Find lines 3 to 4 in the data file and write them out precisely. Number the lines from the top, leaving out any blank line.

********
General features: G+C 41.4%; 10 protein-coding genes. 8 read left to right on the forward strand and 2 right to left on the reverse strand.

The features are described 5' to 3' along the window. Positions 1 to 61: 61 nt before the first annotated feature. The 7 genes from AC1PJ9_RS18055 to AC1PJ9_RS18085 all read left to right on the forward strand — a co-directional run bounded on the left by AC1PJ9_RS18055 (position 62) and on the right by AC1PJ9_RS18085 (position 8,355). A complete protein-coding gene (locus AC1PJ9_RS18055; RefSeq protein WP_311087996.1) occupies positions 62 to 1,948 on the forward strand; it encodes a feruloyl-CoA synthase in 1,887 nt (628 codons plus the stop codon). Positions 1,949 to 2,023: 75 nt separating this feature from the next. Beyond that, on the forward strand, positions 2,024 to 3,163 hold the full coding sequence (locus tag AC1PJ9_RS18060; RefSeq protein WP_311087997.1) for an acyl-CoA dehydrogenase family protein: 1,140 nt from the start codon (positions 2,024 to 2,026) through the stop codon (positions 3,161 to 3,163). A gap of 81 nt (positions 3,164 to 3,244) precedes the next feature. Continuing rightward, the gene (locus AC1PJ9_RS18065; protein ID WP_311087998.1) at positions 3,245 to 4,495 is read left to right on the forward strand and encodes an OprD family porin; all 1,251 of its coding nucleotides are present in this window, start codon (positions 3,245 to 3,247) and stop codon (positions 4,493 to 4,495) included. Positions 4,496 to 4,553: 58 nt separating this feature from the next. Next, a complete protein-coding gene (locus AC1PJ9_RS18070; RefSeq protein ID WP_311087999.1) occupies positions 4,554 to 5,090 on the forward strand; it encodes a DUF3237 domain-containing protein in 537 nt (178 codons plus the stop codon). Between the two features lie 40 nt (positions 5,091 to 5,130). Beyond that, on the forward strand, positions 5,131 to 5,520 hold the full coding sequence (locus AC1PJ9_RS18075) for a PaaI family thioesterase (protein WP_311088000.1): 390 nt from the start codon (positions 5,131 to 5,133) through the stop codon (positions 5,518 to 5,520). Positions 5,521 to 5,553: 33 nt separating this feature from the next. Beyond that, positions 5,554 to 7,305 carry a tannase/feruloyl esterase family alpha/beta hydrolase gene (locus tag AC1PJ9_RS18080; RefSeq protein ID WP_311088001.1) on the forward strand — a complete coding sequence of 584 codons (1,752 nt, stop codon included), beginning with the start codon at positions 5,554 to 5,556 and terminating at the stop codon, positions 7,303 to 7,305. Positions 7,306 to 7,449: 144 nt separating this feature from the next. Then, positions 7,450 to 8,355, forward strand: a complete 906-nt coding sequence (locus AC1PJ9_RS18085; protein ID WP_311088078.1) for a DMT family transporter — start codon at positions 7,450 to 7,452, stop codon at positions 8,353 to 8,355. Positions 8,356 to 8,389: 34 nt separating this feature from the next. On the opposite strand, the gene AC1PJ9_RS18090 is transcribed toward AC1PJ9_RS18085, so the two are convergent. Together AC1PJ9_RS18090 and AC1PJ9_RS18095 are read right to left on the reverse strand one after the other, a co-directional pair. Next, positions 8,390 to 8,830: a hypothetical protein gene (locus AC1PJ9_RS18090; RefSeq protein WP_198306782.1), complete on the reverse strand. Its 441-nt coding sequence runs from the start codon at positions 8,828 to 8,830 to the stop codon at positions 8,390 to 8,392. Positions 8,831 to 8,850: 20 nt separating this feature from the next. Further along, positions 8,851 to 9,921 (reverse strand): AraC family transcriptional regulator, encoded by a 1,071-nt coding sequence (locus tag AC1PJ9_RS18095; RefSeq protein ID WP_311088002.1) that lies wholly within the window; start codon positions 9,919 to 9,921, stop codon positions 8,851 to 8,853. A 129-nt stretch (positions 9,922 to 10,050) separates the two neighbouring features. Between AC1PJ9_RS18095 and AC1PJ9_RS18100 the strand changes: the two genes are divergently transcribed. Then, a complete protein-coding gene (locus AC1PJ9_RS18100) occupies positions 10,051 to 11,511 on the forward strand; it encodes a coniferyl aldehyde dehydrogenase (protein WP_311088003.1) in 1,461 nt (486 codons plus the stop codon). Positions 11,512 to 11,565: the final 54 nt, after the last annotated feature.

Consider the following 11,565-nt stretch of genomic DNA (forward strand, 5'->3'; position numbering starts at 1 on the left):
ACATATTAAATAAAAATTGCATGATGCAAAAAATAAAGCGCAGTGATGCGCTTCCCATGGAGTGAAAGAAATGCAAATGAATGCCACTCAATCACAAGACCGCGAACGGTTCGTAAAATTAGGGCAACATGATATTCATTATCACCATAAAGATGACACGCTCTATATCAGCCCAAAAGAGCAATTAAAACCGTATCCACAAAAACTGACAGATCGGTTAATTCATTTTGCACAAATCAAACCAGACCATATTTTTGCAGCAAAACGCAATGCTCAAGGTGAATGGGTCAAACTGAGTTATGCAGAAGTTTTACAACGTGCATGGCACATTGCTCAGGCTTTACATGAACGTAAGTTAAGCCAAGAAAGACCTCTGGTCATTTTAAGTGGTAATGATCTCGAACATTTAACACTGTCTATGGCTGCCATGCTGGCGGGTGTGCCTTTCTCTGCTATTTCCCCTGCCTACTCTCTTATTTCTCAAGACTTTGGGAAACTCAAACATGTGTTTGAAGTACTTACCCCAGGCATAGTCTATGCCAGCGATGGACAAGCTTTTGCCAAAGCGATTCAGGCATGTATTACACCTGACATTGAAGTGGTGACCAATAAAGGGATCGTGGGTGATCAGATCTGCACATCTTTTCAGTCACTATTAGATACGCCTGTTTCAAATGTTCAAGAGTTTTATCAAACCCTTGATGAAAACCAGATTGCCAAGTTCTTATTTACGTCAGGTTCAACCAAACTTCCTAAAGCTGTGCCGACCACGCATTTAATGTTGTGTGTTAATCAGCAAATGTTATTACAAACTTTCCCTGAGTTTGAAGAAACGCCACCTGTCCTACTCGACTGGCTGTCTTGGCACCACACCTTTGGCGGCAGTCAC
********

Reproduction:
Consider the following 11,565-nt stretch of genomic DNA (forward strand, 5'->3'; position numbering starts at 1 on the left):
ACATATTAAATAAAAATTGCATGATGCAAAAAATAAAGCGCAGTGATGCGCTTCCCATGGAGTGAAAGAAATGCAAATGAATGCCACTCAATCACAAGACCGCGAACGGTTCGTAAAATTAGGGCAACATGATATTCATTATCACCATAAAGATGACACGCTCTATATCAGCCCAAAAGAGCAATTAAAACCGTATCCACAAAAACTGACAGATCGGTTAATTCATTTTGCACAAATCAAACCAGACCATATTTTTGCAGCAAAACGCAATGCTCAAGGTGAATGGGTCAAACTGAGTTATGCAGAAGTTTTACAACGTGCATGGCACATTGCTCAGGCTTTACATGAACGTAAGTTAAGCCAAGAAAGACCTCTGGTCATTTTAAGTGGTAATGATCTCGAACATTTAACACTGTCTATGGCTGCCATGCTGGCGGGTGTGCCTTTCTCTGCTATTTCCCCTGCCTACTCTCTTATTTCTCAAGACTTTGGGAAACTCAAACATGTGTTTGAAGTACTTACCCCAGGCATAGTCTATGCCAGCGATGGACAAGCTTTTGCCAAAGCGATTCAGGCATGTATTACACCTGACATTGAAGTGGTGACCAATAAAGGGATCGTGGGTGATCAGATCTGCACATCTTTTCAGTCACTATTAGATACGCCTGTTTCAAATGTTCAAGAGTTTTATCAAACCCTTGATGAAAACCAGATTGCCAAGTTCTTATTTACGTCAGGTTCAACCAAACTTCCTAAAGCTGTGCCGACCACGCATTTAATGTTGTGTGTTAATCAGCAAATGTTATTACAAACTTTCCCTGAGTTTGAAGAAACGCCACCTGTCCTACTCGACTGGCTGTCTTGGCACCACACCTTTGGCGGCAGTCAC